USNC technology selected for NASA flashlight

23 June 2023

US-based Ultra Safe Nuclear’s (USNC’s) EmberCore technology has been selected by NASA to participate in the NASA Innovative Advanced Concepts (NIAC) programme. The Phase 1 study will be on "EmberCore Flashlight: Long Distance Lunar Characterisation with Intense Passive X- and Gamma-ray Source”. It will be led by Dr Chris Morrison, Chief Engineer, Radioisotopes supported by Dr Thomas Prettyman, Senior Scientist at the Planetary Science Institute.

EmberSource is based on UNSC’s Ember nuclear chargeable ceramic. This is being developed for ultra-high-speed propulsion in space and for survive-the-night capabilities on the lunar surface. By integrating EmberSource into a specially designed casing, x-rays that would normally be contained by shielding are instead released through a controllable aperture. As they interact with the lunar surface and reflect into a sensor, they can provide valuable information about the surface and what lies beneath.

Dr Prettyman says the technology “will enable characterisation of the structure and composition of the lunar surface in unprecedented detail”. He adds: “The capabilities for standoff analyses of elemental composition and operation in darkness are potentially game changing."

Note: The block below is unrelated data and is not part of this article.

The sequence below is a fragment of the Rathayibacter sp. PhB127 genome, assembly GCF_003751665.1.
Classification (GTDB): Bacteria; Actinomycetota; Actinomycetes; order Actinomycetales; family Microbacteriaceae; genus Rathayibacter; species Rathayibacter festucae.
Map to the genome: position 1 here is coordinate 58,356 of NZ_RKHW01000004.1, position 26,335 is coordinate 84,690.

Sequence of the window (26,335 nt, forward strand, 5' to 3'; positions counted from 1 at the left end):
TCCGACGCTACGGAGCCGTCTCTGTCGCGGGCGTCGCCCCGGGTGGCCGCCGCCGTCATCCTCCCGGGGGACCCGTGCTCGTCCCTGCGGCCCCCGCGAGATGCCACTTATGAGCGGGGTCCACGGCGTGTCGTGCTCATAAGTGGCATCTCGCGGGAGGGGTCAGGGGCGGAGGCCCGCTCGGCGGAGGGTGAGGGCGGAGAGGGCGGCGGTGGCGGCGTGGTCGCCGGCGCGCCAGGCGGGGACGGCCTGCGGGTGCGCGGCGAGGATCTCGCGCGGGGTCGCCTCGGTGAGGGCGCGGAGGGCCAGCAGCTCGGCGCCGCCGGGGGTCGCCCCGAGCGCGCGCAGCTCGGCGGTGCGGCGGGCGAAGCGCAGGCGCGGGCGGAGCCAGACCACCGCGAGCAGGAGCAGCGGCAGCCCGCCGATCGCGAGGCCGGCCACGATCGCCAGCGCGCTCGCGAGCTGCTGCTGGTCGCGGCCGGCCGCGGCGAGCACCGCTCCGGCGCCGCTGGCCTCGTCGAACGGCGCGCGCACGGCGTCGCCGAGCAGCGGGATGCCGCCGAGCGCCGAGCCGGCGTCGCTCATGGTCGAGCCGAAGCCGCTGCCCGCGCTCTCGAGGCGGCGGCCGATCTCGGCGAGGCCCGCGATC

A rover equipped with an EmberSource X-Ray Flashlight could use its x-rays to map the composition of broad areas of the lunar surface from a distance. A beam several orders of magnitude stronger than any x-ray source previously deployed in space, combined with the mobility of a rover, would make it possible to map the composition of the lunar surface in far greater detail than ever before.

USNC’s Chris Morrison says the EmberSource X-Ray Flashlight “represents the right combination of cutting-edge technology and groundbreaking science, which the NASA NIAC programme is designed to foster”. The new capabilities provided by this technology “could revolutionise lunar exploration by giving us the clearest picture we’ve ever had of what resources are available on the Moon, hopefully paving the way for a sustainable human presence there”.

The EmberSource X-Ray Flashlight being developed for Phase 1 NIAC is intended to be used in two distinct locations on the moon: Shackleton Crater, and Mare Tranquillitatis. In these places, it could be used to search for significant amounts of water and other volatile materials that essential to make the Moon habitable for humans long-term.

The Planetary Science Institute, based in Tucson, Arizona, is a private, nonprofit corporation dedicated to solar system exploration. It was founded in 1972. Its scientists are involved in numerous NASA and international missions

USNC is developing company the?Micro-Modular reactor?TRISO-based Fully Ceramic Micro-encapsulated nuclear fuel, as well as nuclear power and propulsion technologies for space exploration.

Image: Artist's impression of the EmberCore Flashlight mounted on a rover (courtesy of USNC)

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